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    Remember when you could make crank calls and unless they knew to *69, they had no idea who you were, when the police would take your beer and call your parents and no one got sued and your father could beat you for being so stupid and not get himself arrested. We used to wait until the milkman went around back to drop off the milk on a hot summer day and we would jump into the truck and grab ice. Remember when mail was delivered twice a day by a mailman driving his own car, not some truck that our tax dollars pay for. When gasoline smelled great and you wondered who Ethyl was. When you could scrounge a buck and drive around all night. When you could buy a dozen White Castle hamburgers, aka Rat Burgers, for under a buck. I remember putting the copper spark plug gaskets and the cardboard thread protectors on my fingers when my father tuned his car. Finally, remember when the local service station came out for road service and could actually get your car running while still in your driveway without towing it back to hook it up like an ICU patient to figure out what was wrong with it, tire gauge down the choke, pedal to the floor, crank away and zoom.
     
  16. RL

    RL Registered User
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    Richiec---crank calls---who hasn't done those at one time or another.
    Back then that was one of the most fun things you did with a phone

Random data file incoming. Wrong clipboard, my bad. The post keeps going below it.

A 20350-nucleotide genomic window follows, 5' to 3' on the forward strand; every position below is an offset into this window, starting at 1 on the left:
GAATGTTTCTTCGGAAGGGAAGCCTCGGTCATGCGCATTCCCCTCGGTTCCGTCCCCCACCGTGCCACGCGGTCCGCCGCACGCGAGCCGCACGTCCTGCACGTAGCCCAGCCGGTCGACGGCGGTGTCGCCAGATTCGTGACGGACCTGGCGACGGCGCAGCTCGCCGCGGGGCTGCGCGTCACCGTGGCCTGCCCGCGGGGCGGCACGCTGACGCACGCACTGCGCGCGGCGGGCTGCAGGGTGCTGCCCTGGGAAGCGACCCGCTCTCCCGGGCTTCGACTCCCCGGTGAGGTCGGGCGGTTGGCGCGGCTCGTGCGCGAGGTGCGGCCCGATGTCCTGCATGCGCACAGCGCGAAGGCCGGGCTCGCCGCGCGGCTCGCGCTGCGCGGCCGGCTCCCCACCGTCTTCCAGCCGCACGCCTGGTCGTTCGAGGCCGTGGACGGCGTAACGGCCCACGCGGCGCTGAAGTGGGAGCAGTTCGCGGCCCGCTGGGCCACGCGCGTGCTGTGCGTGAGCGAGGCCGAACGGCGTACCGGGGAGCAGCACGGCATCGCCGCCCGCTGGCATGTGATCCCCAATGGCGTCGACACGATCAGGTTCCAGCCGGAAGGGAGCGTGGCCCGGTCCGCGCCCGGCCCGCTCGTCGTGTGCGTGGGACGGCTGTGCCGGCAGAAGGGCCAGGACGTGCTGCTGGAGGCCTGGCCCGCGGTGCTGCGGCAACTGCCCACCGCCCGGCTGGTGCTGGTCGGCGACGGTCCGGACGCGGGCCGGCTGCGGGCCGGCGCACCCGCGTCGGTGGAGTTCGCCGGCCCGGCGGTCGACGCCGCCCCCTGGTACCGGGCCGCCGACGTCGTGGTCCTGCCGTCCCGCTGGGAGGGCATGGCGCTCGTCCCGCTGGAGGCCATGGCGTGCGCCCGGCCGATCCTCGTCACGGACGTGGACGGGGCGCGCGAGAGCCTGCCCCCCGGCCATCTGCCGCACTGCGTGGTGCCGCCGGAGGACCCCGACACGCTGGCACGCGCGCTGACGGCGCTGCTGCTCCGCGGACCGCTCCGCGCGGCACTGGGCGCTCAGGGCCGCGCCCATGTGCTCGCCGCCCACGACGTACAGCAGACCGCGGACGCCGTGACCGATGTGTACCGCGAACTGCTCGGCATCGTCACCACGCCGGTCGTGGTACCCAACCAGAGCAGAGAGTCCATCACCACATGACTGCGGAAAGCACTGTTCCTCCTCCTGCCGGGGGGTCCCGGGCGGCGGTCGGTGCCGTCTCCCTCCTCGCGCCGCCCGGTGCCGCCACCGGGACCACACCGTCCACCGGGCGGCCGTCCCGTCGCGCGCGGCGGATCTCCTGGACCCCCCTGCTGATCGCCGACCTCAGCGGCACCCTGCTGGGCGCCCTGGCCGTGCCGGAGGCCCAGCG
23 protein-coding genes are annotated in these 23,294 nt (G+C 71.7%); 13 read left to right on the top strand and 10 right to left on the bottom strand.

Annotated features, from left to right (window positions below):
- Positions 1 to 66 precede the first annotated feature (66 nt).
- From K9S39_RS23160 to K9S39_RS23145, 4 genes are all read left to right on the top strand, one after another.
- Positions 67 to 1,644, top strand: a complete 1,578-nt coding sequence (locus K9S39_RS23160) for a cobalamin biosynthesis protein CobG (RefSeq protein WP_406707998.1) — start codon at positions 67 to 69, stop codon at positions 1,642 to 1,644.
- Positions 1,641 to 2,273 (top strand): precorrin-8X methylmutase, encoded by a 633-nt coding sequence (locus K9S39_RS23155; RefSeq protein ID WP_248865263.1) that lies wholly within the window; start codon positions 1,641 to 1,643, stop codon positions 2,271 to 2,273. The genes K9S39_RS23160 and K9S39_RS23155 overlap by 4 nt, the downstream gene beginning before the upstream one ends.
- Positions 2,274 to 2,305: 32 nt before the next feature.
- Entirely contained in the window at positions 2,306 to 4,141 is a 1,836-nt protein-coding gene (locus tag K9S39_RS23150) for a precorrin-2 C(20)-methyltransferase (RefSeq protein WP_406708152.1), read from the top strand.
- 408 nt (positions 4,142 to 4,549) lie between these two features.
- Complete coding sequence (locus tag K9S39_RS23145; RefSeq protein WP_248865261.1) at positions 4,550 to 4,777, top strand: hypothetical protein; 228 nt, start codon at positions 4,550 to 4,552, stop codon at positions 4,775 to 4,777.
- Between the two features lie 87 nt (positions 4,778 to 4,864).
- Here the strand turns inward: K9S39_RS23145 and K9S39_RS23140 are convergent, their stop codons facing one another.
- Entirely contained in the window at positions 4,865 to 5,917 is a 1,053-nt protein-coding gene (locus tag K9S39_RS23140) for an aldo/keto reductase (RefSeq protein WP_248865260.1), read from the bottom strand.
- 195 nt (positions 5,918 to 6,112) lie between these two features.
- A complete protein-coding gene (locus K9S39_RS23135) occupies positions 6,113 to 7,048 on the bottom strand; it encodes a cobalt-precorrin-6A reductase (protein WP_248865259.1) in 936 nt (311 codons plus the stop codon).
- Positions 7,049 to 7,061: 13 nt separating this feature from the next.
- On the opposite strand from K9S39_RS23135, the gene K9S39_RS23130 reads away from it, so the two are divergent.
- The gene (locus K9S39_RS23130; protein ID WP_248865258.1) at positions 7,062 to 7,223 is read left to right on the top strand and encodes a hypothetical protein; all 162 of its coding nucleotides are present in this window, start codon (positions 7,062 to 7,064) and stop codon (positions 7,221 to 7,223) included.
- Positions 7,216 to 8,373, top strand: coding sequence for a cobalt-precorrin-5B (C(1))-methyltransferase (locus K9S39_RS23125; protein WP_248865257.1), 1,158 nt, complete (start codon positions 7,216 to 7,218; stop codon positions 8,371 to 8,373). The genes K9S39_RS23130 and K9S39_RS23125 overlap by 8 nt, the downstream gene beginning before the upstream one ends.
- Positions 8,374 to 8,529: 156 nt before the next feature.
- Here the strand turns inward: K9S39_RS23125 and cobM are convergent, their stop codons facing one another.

Now everyone walks around staring at one and doing everything from business to games.

    Ah yes-crank calls--like the famous one of calling a grocer or drug store and asking if they have Prince Albert (a tobacco) in a can.
    Of course the answer was always yes we have Prince Albert in a can. Then came your reply. "Well you better let him out before he suffocates"!
    And at that point you hang up and you and all your buddies break into never ending laughter.
     
  17. harold bain

    harold bain Registered User
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    Nov 4, 2002
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    Yeah, now instead of crank calls we get telemarketers.
    Drive-ins. I recall we used to fill up the trunk with 1/2 dozen kids and sneak them in:whistle:
     
  18. richiec

    richiec Registered User
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    Feb 24, 2007
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    I remember going to a drive in up in the Catskills while staying at our neighbors vacation house in Haines Falls, a James Bond film, You Only Live Twice, I most remember the number of stars out that night because, living near NY city, you just didn't see that many. Our neighbor had a '58 Oldsmobile Holiday 88 convertible that he used to love to scare us to death on the way to the house by driving close to the edge of the road that had a steep drop off. He had served in the Greek Resistance in WW II and had no fear.